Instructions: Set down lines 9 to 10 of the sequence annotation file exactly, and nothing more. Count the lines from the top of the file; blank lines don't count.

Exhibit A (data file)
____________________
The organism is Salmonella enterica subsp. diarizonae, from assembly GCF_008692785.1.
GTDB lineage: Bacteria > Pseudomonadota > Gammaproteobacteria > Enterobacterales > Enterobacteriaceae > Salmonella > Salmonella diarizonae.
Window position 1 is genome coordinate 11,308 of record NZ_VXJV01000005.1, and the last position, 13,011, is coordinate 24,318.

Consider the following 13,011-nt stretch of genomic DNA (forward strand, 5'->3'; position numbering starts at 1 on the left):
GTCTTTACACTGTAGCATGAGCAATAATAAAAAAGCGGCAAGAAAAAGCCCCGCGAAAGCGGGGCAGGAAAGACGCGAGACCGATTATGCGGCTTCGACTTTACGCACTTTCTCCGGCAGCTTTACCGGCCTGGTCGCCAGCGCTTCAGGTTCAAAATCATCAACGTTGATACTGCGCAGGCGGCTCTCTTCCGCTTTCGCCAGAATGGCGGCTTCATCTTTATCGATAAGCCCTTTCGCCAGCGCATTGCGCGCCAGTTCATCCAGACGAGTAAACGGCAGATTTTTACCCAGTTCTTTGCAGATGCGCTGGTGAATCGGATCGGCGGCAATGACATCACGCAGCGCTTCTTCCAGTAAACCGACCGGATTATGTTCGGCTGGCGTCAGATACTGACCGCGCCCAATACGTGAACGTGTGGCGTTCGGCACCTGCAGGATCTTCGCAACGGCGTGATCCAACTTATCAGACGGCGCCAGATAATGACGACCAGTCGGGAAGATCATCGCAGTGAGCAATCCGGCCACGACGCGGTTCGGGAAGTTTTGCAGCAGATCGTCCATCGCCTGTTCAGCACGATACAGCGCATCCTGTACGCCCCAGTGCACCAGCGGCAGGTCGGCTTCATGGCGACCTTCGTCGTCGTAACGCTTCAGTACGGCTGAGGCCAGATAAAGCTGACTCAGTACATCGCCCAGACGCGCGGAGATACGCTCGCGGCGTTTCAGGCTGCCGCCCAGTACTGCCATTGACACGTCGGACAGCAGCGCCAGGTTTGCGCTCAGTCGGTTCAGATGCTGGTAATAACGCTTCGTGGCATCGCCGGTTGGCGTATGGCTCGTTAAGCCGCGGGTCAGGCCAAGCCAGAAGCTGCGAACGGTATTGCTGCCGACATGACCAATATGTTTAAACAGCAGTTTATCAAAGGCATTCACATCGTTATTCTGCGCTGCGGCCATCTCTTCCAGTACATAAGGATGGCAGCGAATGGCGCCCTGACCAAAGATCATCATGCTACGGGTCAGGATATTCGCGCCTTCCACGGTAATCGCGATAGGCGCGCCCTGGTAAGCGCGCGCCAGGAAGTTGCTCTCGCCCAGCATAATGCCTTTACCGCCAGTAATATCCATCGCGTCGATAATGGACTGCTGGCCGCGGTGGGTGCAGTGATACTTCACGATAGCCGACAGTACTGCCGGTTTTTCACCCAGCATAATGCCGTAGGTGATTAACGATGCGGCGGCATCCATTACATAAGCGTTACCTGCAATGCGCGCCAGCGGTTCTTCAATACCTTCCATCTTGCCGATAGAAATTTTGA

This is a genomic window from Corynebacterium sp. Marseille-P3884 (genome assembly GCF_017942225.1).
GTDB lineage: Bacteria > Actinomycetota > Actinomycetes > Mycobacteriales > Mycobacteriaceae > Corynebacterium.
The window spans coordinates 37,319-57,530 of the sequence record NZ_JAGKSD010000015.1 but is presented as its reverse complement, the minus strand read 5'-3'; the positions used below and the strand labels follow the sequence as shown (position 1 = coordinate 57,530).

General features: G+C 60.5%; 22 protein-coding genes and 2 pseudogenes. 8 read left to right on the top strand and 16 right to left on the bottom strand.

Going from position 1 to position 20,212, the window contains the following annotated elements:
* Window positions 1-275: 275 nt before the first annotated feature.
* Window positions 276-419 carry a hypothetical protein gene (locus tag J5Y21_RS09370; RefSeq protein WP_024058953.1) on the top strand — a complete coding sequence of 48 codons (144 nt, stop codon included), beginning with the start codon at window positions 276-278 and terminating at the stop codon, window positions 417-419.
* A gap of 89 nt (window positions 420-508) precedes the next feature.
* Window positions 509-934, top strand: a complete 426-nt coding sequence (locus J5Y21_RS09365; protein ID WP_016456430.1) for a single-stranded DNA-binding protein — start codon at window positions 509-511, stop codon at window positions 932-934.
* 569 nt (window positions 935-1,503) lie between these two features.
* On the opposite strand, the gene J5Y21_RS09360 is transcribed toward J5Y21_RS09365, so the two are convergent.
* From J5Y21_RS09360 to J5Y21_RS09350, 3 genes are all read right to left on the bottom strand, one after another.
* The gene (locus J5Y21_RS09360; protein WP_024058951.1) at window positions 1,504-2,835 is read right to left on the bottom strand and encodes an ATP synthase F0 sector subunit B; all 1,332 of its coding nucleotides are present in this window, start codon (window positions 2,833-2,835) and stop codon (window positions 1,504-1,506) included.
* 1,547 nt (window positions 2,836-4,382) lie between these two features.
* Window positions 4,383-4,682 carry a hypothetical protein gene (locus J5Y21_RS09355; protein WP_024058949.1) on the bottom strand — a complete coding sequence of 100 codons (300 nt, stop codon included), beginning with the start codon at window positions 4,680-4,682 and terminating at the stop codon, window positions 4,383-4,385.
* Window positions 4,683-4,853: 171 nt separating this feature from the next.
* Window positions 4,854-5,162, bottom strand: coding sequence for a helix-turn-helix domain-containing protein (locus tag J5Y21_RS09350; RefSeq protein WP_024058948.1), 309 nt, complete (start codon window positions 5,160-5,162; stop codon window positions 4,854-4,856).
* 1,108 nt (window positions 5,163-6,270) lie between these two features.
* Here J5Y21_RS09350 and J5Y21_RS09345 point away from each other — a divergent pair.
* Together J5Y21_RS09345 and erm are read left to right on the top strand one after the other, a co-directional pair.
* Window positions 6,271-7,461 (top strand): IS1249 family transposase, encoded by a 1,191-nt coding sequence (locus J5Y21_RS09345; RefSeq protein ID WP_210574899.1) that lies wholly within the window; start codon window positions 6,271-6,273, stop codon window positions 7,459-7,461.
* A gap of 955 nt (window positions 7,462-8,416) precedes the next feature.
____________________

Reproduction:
General features: G+C 60.5%; 22 protein-coding genes and 2 pseudogenes. 8 read left to right on the top strand and 16 right to left on the bottom strand.

Going from position 1 to position 20,212, the window contains the following annotated elements: